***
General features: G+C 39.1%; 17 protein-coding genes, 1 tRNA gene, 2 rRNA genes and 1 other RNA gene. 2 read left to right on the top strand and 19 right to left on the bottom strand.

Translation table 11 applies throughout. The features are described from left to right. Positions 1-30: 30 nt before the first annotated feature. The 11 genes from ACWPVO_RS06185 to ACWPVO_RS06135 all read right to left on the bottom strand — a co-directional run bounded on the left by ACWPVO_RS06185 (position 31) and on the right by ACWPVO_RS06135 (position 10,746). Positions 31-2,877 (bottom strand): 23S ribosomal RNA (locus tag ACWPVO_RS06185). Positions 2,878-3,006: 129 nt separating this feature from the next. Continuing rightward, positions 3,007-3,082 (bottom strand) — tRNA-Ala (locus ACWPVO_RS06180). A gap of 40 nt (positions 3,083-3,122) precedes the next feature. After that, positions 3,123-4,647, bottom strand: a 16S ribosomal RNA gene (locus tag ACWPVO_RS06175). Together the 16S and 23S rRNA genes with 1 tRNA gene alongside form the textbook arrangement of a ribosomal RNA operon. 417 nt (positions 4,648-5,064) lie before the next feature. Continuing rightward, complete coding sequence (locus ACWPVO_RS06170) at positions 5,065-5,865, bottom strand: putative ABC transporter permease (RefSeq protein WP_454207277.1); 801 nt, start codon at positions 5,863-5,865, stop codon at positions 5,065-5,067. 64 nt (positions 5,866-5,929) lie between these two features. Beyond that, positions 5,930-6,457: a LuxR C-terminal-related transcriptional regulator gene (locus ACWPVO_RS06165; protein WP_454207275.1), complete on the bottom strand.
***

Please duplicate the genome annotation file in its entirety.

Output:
General features: G+C 39.1%; 17 protein-coding genes, 1 tRNA gene, 2 rRNA genes and 1 other RNA gene. 2 read left to right on the top strand and 19 right to left on the bottom strand.

Translation table 11 applies throughout. The features are described from left to right. Positions 1-30: 30 nt before the first annotated feature. The 11 genes from ACWPVO_RS06185 to ACWPVO_RS06135 all read right to left on the bottom strand — a co-directional run bounded on the left by ACWPVO_RS06185 (position 31) and on the right by ACWPVO_RS06135 (position 10,746). Positions 31-2,877 (bottom strand): 23S ribosomal RNA (locus tag ACWPVO_RS06185). Positions 2,878-3,006: 129 nt separating this feature from the next. Continuing rightward, positions 3,007-3,082 (bottom strand) — tRNA-Ala (locus ACWPVO_RS06180). A gap of 40 nt (positions 3,083-3,122) precedes the next feature. After that, positions 3,123-4,647, bottom strand: a 16S ribosomal RNA gene (locus tag ACWPVO_RS06175). Together the 16S and 23S rRNA genes with 1 tRNA gene alongside form the textbook arrangement of a ribosomal RNA operon. 417 nt (positions 4,648-5,064) lie before the next feature. Continuing rightward, complete coding sequence (locus ACWPVO_RS06170) at positions 5,065-5,865, bottom strand: putative ABC transporter permease (RefSeq protein WP_454207277.1); 801 nt, start codon at positions 5,863-5,865, stop codon at positions 5,065-5,067. 64 nt (positions 5,866-5,929) lie between these two features. Beyond that, positions 5,930-6,457: a LuxR C-terminal-related transcriptional regulator gene (locus ACWPVO_RS06165; protein WP_454207275.1), complete on the bottom strand.